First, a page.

The Left Hand Of Darkness by Ursala Le Guin
Winner of Hugo and Nebula awards.
In a sense, this is a "first contact" story. Genly Ai is the first emissary from an alliance of planets wishing to establish relations with the world of Gethen. There have previously been secret missions to Gethen to gather basic information about the world. The first official emissary always goes to a planet alone, so Genly is a single man on someone else's world.
Gethen is in the midst of an ice age. The people of Gethen are the descendents of a long-ago colonization. They've changed considerably since then. They no longer have permanent genders. Instead, they have a monthly period of "heat" and while mating each individual will temporarily assume the male or female role. (People with permanent gender, such as Genly, are considered perverts.) Stranger still, they drink hot beer.
Genly must try to meet the people of Gethen, both to learn more himself and to introduce himself and what he represents to those people.
Clearly, it's not a typical first contact story - an isolated individual set down on a planet trying to sell the idea of interplanetary relations. It also goes beyond many first contact stories in the depth in can go to exploring the cultures of an unfamiliar planet. As one might expect if encountering an entirely new culture, some things remain mysterious or misunderstood for some time. This includes a system of interpersonal relations involving status, responsibility and "how things are done" - which the locals are not inclined to openly discuss. And there are matters to be dealt with such as Genly's "perversion" and other consequences of their differences.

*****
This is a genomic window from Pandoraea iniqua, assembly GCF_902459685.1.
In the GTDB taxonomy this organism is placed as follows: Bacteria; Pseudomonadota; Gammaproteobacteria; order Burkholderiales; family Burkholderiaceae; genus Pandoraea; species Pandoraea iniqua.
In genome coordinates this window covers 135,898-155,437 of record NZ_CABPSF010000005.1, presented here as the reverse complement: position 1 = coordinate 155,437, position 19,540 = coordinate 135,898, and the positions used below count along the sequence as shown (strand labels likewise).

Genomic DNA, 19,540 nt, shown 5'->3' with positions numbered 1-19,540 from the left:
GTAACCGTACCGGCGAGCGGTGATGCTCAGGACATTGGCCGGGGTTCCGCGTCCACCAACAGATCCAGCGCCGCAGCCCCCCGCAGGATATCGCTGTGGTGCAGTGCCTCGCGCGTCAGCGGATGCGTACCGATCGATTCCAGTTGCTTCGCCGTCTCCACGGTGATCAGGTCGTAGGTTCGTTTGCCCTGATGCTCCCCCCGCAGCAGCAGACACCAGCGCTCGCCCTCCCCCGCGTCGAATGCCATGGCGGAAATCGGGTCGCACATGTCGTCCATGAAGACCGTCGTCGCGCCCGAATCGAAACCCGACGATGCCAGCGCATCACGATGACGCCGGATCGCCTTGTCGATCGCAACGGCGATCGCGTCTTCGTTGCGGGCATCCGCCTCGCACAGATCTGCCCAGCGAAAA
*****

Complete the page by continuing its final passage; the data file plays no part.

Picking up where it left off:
In the course of the book he spends time in two rather different countries, as well as with a different sort of religious community. Since his goal is to convince the governing bodies of Gethen, we witness him experiencing the bureaucracies, intrigues, and changing winds.
First contact is not likely to be as straight-forward as establishing a language both sides understand, avoiding a few taboos and finding mutually beneficial trade items. Or at least not if we don't "gunboat diplomacy" on less developed planets. This is a good book for those interested in such questions.